Baum's Ethical Dilemma

993 Words4 Pages
Baum’s storyline is filled with ethical decisions, blind spots, and rationalizations. A critical decision into the ethics of Baum comes just after he speaks with the CDO manager in the Las Vegas restaurant. As the CDO manager explains synthetic CDOs, his convenient relationship with Merrill Lynch, and that fact $1 billion is bet on the housing industry each night, Baum begins to understand America’s economy may be on the brink of collapse. He immediately stands up, tells his team to buy $500 million more in swaps, and looks to find salvation at the roulette table. His decision to purchase that $500 million is the characters most defining ethical moment. The other characters commented that he looked like he might explode during his conversation…show more content…
His brother’s recent death sent him on a mission to bring justice to the world and stick it to the banks. He refuses to sell his short position longer than most of the investors because he wants “to wait, and make them bleed”. Any chance to hurt the bank, he will take. His second ethical blind spot is his position as the manager of a hedge fund. He makes a living off making trades in the market. Therefore, he may not initially look at this situation from an ethical perspective, but rather a financial perspective of just doing his job. He was so confident that the mortgage backed securities would fail, he felt comfortable betting $500. Baum rationalizes his decision with the denial of responsibility. Throughout his entire Vegas trip to, no one takes ownership for their negative contributions to the system. His entire investigation yielded the realization that not a single person in the chain is acting responsibly. The dancer bought 5 houses and condo without any intention of fully paying for it, the mortgage brokers wrote loans they should not have knowing they could sell them to banks, and banks knew the loans were bad and still sold them to…show more content…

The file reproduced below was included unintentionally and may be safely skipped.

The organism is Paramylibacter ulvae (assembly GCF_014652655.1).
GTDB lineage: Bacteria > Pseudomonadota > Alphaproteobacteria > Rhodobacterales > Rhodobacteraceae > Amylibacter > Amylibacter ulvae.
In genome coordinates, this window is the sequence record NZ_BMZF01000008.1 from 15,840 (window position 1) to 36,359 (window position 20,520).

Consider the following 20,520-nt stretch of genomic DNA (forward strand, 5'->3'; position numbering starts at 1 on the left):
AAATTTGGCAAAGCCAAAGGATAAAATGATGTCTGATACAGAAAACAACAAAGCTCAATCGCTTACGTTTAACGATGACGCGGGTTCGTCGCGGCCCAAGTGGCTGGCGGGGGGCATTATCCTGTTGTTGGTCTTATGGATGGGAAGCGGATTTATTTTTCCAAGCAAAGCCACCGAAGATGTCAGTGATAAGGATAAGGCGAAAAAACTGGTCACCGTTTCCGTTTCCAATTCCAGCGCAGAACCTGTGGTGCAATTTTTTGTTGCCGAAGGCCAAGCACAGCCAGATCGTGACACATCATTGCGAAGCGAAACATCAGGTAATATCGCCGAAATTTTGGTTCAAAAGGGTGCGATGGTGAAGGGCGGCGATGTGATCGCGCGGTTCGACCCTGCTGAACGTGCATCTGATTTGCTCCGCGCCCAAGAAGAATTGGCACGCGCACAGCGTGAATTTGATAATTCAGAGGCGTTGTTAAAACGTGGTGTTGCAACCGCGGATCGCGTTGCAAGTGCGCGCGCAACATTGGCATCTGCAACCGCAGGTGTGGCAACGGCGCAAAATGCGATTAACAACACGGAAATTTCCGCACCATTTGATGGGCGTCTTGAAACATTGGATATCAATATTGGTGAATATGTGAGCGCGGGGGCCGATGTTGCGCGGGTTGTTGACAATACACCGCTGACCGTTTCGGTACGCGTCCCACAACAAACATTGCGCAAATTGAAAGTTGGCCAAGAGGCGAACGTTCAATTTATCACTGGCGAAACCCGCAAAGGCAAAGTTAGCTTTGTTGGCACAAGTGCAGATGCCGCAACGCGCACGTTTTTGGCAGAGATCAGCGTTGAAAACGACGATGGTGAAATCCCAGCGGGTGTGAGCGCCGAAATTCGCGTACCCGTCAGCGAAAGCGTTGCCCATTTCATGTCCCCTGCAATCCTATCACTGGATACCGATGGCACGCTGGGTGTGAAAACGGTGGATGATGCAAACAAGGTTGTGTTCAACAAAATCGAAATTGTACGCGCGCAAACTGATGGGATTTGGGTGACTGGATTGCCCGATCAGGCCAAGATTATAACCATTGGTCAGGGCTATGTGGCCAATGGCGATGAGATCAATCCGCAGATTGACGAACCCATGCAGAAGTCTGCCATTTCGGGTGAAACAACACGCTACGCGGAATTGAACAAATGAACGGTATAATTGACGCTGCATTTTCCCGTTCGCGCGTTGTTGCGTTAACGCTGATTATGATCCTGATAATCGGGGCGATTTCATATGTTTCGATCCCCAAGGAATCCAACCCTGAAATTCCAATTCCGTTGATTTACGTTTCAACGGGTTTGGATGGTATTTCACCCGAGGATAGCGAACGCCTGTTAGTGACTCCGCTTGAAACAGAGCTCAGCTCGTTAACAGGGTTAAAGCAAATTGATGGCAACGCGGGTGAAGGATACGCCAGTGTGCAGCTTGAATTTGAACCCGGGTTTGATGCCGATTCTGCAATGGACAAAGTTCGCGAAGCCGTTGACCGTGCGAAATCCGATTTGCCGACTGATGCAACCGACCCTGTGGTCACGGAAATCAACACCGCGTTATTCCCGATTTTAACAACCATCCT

Their trip to the securitization conference gave them enough evidence to be confident that they were correct in shorting the housing market. The problem was, the banks were charging them ridiculous prices for swaps on the BB tranches. They needed a cheap trade. This leads Charlie to have the genius idea to short the AA trance. The idea will be so ludicrous to the bankers that they will think they are stealing candy from babies. Charlie points out they could make 200 to 1 returns on the trade. Each banker they approach takes their bet, and Charlie and Jamie realize they just made a trade of a lifetime. As they walk out of the casino with Ben, they and happily dancing in celebration. Ben suddenly gets angry, and reminds them they are acting unethically by pointing out their rationalization they are unaware of. Ben reminds them that they just bet against the American economy, and that people will lose their houses, jobs, and lives if what they bet on becomes true. He explains this is why he hates banking, because it reduces actual people to numbers. He is directly pointing out the boys rationalization through denial of injury. They aren’t seeing how people might actually be affected if the collapse is large enough to affect the AA tranches. After Ben scolds them, Jamie reflects on his words. Finally realizing the full scope of his decision, he says, “Whoa. I just got really scared”. They too made the unethical
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